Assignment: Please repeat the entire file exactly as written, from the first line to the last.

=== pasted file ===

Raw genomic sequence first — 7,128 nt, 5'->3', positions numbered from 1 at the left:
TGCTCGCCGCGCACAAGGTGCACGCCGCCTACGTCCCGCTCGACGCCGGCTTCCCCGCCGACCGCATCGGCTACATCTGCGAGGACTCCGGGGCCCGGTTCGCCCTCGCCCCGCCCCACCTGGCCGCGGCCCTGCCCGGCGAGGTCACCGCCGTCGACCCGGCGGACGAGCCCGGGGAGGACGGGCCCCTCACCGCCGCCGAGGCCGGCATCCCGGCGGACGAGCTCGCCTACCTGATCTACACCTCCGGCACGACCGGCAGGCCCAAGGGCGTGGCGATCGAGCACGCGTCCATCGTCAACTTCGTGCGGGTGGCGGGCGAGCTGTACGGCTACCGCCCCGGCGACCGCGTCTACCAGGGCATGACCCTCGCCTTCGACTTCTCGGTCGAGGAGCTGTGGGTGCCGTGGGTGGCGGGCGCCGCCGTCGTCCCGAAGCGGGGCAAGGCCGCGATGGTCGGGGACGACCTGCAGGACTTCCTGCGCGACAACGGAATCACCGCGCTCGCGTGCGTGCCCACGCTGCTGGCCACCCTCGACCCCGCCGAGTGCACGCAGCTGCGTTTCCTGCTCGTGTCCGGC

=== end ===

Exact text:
Raw genomic sequence first — 7,128 nt, 5'->3', positions numbered from 1 at the left:
TGCTCGCCGCGCACAAGGTGCACGCCGCCTACGTCCCGCTCGACGCCGGCTTCCCCGCCGACCGCATCGGCTACATCTGCGAGGACTCCGGGGCCCGGTTCGCCCTCGCCCCGCCCCACCTGGCCGCGGCCCTGCCCGGCGAGGTCACCGCCGTCGACCCGGCGGACGAGCCCGGGGAGGACGGGCCCCTCACCGCCGCCGAGGCCGGCATCCCGGCGGACGAGCTCGCCTACCTGATCTACACCTCCGGCACGACCGGCAGGCCCAAGGGCGTGGCGATCGAGCACGCGTCCATCGTCAACTTCGTGCGGGTGGCGGGCGAGCTGTACGGCTACCGCCCCGGCGACCGCGTCTACCAGGGCATGACCCTCGCCTTCGACTTCTCGGTCGAGGAGCTGTGGGTGCCGTGGGTGGCGGGCGCCGCCGTCGTCCCGAAGCGGGGCAAGGCCGCGATGGTCGGGGACGACCTGCAGGACTTCCTGCGCGACAACGGAATCACCGCGCTCGCGTGCGTGCCCACGCTGCTGGCCACCCTCGACCCCGCCGAGTGCACGCAGCTGCGTTTCCTGCTCGTGTCCGGC